Nope, FDI Ain't Behind China's Rampant Pollution

♠ Posted by Emmanuel in ,, at 2/19/2008 08:46:00 PM
I was browsing through the well-regarded journal International Studies Quarterly while looking for something entirely unrelated when I came across this most intriguing study by Ka Zeng and Josh Eastin. As you probably know, the "pollution haven hypothesis" concerns firms locating away from developed countries to developing countries to take advantage of laxer environmental regimes in the latter. By doing so, firms are supposedly able to manufacture their wares more cheaply by dodging higher environmental standards in the West.

What better place is there to observe a putative "pollution haven hypothesis" than China, the world's largest carbon emitter and workshop to the world? Zeng and Eastin use regression models to determine the relationship between FDI / trade openness in various Chinese provinces and sulfur dioxide emission (Model 1), industrial soot emission (Model 2), and solid waste emission (Model 3). Their findings:
In all of the model specifications, our key independent variables (e.g., fdi, openness, impgdp, and expgdp) have consistently demonstrated a negative and statistically significant relationship with our alternative measures of environmental pollution and the relationships are highly significant as well.
So much for the "pollution haven hypothesis" in China according to these researchers. Yes, there is a lot of pollution in China, but it's likely to be homegrown instead of imported from elsewhere. It seems those danged foreign investors do care about their contributions to local pollution. Let's see the anti-globalization types deal with this one:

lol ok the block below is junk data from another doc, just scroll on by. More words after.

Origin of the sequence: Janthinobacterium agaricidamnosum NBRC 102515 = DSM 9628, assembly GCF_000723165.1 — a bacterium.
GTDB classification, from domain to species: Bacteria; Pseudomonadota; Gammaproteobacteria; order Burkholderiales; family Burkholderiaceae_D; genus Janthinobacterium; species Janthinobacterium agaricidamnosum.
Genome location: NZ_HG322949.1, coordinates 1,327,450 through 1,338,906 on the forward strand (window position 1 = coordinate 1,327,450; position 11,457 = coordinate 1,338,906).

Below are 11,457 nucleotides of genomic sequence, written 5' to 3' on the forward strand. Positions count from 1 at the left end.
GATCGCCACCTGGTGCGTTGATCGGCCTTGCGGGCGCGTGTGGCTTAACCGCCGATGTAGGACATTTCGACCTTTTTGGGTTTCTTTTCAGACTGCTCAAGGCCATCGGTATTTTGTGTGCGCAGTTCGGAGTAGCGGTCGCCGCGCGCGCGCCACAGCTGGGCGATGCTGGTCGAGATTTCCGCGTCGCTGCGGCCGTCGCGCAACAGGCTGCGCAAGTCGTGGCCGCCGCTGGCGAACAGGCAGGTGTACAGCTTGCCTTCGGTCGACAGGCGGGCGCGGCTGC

Our empirical analysis of the effects of provincial trade openness and FDI on industrial pollution levels has yielded the somewhat surprising conclusion that increased trade openness and FDI is positively associated with environmental protection in China. It challenges the conventional view of the ‘‘impact of free trade’’ on the environment, suggesting that far from creating a ‘‘race to the bottom,’’ trade openness encourages environmental protection via firm self-regulation, and an improvement in firm-level environmental regulatory and production standards in order to ensure global export market accessibility. Additionally, FDI has the potential to introduce newer and more environmentally sustainable technologies and management practices via MNC-subsidiary linkages, and provides encouragement for local technological development through heightened competition. When taken in concert, the dynamics of economic integration through FDI and trade openness combined with a ratcheting up of developed-world environmental regulatory policies, suggests that as the world shifts toward a more globalized market, environmental standards will rise.